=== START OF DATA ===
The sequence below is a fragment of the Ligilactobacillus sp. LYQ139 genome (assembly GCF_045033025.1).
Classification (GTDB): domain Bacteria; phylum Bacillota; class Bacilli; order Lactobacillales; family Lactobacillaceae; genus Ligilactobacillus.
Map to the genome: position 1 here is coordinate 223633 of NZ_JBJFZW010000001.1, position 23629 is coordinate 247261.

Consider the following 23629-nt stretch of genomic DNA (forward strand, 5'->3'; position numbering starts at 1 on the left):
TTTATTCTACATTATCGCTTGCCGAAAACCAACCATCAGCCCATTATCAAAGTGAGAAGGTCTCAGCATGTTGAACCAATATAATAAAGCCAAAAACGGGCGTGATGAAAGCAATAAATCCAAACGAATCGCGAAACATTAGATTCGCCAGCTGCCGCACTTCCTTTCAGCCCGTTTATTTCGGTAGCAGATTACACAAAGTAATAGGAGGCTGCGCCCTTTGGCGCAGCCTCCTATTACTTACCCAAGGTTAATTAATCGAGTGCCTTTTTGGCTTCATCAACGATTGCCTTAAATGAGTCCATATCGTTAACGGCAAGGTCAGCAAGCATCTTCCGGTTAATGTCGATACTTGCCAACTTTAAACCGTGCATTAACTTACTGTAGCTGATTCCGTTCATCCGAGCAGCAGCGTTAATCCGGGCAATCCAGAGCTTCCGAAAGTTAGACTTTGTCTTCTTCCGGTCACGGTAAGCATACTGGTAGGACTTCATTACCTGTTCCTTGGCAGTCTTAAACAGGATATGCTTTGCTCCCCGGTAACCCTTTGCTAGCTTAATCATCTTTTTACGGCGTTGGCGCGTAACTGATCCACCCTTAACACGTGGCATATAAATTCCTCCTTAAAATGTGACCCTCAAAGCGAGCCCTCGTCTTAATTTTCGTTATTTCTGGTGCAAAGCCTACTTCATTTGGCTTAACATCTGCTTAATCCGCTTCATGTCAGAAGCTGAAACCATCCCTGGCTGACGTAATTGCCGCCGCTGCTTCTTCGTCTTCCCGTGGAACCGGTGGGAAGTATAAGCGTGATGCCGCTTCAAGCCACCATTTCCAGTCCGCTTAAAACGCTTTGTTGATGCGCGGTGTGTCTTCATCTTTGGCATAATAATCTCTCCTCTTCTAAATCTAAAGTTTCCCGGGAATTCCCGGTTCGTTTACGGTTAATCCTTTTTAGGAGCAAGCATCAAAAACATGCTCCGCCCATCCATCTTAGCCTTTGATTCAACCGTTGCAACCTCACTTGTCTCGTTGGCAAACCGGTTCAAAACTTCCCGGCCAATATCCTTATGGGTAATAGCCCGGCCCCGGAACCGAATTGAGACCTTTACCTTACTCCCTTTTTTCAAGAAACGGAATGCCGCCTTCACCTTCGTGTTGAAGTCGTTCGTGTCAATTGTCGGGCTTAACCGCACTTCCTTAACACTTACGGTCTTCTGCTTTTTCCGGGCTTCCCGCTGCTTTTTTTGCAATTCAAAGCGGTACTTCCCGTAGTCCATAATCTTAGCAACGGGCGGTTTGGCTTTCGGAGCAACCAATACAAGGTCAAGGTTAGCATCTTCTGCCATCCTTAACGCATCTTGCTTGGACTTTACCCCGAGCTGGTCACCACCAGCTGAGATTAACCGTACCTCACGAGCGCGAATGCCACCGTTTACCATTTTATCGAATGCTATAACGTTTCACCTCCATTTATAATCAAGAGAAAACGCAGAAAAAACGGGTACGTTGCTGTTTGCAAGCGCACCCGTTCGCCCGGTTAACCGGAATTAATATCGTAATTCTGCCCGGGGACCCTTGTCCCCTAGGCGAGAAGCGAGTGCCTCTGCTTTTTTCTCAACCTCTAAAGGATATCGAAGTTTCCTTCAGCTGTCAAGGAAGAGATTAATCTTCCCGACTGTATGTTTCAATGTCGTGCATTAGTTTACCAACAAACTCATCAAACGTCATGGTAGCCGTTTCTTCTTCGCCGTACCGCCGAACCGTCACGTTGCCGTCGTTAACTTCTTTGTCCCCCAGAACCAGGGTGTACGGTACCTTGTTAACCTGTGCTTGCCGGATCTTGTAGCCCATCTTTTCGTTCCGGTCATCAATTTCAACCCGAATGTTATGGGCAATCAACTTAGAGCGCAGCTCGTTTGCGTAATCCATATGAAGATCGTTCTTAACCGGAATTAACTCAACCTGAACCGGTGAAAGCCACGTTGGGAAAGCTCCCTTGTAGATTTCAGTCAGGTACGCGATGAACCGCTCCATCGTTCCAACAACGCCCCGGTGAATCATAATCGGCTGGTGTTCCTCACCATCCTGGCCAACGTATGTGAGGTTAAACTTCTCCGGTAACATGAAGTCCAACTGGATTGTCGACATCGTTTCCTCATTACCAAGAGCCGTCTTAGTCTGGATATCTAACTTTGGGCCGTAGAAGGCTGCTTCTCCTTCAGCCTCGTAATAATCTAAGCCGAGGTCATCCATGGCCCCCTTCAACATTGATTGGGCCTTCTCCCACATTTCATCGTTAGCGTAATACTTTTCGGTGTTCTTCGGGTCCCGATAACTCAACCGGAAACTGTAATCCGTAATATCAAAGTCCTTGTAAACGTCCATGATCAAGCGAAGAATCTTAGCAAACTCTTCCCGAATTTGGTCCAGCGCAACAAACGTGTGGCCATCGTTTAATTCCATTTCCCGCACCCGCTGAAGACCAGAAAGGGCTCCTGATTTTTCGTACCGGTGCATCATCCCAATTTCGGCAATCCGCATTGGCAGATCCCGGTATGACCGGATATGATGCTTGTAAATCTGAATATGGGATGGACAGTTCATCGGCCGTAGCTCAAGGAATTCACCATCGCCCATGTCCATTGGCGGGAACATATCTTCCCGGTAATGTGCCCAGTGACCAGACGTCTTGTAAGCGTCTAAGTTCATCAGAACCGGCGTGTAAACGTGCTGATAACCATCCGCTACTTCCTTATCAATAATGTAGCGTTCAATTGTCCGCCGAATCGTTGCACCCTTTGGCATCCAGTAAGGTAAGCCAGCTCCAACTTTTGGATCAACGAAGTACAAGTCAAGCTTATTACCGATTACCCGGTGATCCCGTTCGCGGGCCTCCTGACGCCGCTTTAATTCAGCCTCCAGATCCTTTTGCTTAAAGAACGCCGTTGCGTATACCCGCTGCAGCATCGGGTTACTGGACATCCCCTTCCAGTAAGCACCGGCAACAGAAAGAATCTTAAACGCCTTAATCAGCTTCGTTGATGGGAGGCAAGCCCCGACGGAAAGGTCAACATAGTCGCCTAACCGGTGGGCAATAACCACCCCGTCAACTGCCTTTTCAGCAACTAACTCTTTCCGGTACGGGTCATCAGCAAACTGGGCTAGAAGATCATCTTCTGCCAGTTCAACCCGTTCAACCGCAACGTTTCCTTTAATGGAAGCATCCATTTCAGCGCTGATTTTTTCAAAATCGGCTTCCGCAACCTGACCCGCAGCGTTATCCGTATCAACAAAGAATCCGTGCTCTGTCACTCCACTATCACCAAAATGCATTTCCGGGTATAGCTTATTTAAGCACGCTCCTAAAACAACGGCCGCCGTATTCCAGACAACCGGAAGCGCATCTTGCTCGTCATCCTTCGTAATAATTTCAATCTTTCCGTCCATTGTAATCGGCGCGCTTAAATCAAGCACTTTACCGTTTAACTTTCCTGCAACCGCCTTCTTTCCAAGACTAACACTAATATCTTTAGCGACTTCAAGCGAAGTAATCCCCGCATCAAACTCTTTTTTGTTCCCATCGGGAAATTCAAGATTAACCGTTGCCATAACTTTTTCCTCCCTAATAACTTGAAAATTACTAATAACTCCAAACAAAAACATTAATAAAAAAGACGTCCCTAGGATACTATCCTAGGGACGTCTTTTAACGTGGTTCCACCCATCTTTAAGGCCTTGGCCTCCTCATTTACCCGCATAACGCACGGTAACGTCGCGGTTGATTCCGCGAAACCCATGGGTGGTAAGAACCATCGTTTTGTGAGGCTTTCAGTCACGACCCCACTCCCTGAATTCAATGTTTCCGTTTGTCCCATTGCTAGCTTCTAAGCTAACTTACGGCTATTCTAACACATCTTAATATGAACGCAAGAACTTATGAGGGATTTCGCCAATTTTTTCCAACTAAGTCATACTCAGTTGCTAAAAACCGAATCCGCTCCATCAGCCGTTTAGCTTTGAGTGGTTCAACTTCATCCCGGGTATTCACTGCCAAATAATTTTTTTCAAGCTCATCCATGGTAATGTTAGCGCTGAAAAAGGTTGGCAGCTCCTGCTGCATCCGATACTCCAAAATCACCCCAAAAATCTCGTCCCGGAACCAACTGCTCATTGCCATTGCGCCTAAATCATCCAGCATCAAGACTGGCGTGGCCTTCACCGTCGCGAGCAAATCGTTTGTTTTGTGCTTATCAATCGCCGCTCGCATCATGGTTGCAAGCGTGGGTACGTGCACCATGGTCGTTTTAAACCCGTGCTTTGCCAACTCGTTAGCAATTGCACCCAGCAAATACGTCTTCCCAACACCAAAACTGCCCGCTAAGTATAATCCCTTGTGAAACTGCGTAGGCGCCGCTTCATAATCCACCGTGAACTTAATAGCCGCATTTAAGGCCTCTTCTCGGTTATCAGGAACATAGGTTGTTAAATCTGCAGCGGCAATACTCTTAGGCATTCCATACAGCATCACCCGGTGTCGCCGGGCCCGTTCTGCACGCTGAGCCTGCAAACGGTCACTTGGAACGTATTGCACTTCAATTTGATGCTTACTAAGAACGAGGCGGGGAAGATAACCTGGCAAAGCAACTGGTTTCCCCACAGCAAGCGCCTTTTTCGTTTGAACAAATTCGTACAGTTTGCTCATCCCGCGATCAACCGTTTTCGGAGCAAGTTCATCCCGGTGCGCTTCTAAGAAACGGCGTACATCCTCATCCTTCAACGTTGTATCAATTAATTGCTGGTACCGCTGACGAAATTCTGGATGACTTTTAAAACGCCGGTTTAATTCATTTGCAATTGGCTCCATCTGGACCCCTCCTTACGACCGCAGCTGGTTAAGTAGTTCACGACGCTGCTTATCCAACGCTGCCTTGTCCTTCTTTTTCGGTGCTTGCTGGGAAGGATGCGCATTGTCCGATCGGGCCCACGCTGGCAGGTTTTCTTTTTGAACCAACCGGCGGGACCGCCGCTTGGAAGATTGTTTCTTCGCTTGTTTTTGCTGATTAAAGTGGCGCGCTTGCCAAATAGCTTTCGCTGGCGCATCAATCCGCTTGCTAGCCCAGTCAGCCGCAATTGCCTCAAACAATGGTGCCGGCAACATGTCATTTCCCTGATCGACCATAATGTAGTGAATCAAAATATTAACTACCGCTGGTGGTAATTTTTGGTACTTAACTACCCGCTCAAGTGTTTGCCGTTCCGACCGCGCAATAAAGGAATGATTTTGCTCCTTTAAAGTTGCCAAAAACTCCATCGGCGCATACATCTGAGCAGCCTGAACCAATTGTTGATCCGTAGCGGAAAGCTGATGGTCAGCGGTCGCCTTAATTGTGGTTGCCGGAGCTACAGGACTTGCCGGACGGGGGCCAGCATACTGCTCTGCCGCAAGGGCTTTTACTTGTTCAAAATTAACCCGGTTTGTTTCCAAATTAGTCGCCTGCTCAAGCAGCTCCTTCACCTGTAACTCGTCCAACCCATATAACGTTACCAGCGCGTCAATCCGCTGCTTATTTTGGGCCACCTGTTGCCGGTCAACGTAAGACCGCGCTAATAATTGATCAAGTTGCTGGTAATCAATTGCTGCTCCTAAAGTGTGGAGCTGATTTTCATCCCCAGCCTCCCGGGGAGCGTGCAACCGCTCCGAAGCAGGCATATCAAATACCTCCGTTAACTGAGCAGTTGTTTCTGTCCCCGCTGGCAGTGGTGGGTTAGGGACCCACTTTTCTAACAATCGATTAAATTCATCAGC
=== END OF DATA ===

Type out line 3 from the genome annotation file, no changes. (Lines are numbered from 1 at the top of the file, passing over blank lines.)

Map to the genome: position 1 here is coordinate 223633 of NZ_JBJFZW010000001.1, position 23629 is coordinate 247261.